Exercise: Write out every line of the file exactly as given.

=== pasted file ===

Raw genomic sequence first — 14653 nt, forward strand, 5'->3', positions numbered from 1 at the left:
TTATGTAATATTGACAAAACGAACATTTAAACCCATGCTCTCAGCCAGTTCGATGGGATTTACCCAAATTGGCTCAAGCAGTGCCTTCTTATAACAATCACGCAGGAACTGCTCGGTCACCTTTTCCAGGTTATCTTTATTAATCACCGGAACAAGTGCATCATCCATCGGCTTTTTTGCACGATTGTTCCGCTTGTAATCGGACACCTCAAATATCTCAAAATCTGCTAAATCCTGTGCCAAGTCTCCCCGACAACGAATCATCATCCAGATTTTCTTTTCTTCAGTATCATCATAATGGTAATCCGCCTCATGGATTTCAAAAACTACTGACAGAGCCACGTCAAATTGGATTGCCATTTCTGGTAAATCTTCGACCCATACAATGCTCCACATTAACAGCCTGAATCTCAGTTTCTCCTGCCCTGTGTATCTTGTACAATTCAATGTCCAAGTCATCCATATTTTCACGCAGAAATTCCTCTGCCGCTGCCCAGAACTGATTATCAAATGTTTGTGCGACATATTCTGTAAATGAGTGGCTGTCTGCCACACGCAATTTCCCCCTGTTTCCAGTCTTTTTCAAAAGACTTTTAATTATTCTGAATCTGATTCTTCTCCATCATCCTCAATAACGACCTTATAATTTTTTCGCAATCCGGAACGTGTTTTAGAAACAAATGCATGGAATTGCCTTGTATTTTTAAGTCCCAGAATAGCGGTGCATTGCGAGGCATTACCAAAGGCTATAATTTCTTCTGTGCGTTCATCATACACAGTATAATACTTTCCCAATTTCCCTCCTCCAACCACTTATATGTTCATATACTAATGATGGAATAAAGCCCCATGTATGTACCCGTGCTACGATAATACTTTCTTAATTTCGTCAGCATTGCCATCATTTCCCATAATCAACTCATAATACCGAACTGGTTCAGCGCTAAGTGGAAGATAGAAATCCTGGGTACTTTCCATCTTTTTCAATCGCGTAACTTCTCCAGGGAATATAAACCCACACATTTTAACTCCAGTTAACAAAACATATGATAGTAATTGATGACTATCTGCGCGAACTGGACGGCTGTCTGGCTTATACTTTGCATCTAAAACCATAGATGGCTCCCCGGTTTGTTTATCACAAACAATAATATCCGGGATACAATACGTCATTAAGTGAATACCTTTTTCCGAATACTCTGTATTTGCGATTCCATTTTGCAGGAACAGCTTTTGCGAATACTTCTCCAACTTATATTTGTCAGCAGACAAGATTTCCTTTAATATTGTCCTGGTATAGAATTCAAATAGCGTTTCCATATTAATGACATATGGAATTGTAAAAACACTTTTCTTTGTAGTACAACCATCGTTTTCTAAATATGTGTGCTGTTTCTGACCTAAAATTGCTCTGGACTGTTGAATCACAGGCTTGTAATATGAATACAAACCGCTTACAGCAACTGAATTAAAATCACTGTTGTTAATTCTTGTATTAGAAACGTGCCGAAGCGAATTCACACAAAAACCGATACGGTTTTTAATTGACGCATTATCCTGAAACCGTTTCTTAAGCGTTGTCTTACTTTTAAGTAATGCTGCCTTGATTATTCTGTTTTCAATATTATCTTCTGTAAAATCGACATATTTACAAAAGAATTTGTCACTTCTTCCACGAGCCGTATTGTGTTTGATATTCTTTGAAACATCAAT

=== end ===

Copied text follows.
Raw genomic sequence first — 14653 nt, forward strand, 5'->3', positions numbered from 1 at the left:
TTATGTAATATTGACAAAACGAACATTTAAACCCATGCTCTCAGCCAGTTCGATGGGATTTACCCAAATTGGCTCAAGCAGTGCCTTCTTATAACAATCACGCAGGAACTGCTCGGTCACCTTTTCCAGGTTATCTTTATTAATCACCGGAACAAGTGCATCATCCATCGGCTTTTTTGCACGATTGTTCCGCTTGTAATCGGACACCTCAAATATCTCAAAATCTGCTAAATCCTGTGCCAAGTCTCCCCGACAACGAATCATCATCCAGATTTTCTTTTCTTCAGTATCATCATAATGGTAATCCGCCTCATGGATTTCAAAAACTACTGACAGAGCCACGTCAAATTGGATTGCCATTTCTGGTAAATCTTCGACCCATACAATGCTCCACATTAACAGCCTGAATCTCAGTTTCTCCTGCCCTGTGTATCTTGTACAATTCAATGTCCAAGTCATCCATATTTTCACGCAGAAATTCCTCTGCCGCTGCCCAGAACTGATTATCAAATGTTTGTGCGACATATTCTGTAAATGAGTGGCTGTCTGCCACACGCAATTTCCCCCTGTTTCCAGTCTTTTTCAAAAGACTTTTAATTATTCTGAATCTGATTCTTCTCCATCATCCTCAATAACGACCTTATAATTTTTTCGCAATCCGGAACGTGTTTTAGAAACAAATGCATGGAATTGCCTTGTATTTTTAAGTCCCAGAATAGCGGTGCATTGCGAGGCATTACCAAAGGCTATAATTTCTTCTGTGCGTTCATCATACACAGTATAATACTTTCCCAATTTCCCTCCTCCAACCACTTATATGTTCATATACTAATGATGGAATAAAGCCCCATGTATGTACCCGTGCTACGATAATACTTTCTTAATTTCGTCAGCATTGCCATCATTTCCCATAATCAACTCATAATACCGAACTGGTTCAGCGCTAAGTGGAAGATAGAAATCCTGGGTACTTTCCATCTTTTTCAATCGCGTAACTTCTCCAGGGAATATAAACCCACACATTTTAACTCCAGTTAACAAAACATATGATAGTAATTGATGACTATCTGCGCGAACTGGACGGCTGTCTGGCTTATACTTTGCATCTAAAACCATAGATGGCTCCCCGGTTTGTTTATCACAAACAATAATATCCGGGATACAATACGTCATTAAGTGAATACCTTTTTCCGAATACTCTGTATTTGCGATTCCATTTTGCAGGAACAGCTTTTGCGAATACTTCTCCAACTTATATTTGTCAGCAGACAAGATTTCCTTTAATATTGTCCTGGTATAGAATTCAAATAGCGTTTCCATATTAATGACATATGGAATTGTAAAAACACTTTTCTTTGTAGTACAACCATCGTTTTCTAAATATGTGTGCTGTTTCTGACCTAAAATTGCTCTGGACTGTTGAATCACAGGCTTGTAATATGAATACAAACCGCTTACAGCAACTGAATTAAAATCACTGTTGTTAATTCTTGTATTAGAAACGTGCCGAAGCGAATTCACACAAAAACCGATACGGTTTTTAATTGACGCATTATCCTGAAACCGTTTCTTAAGCGTTGTCTTACTTTTAAGTAATGCTGCCTTGATTATTCTGTTTTCAATATTATCTTCTGTAAAATCGACATATTTACAAAAGAATTTGTCACTTCTTCCACGAGCCGTATTGTGTTTGATATTCTTTGAAACATCAAT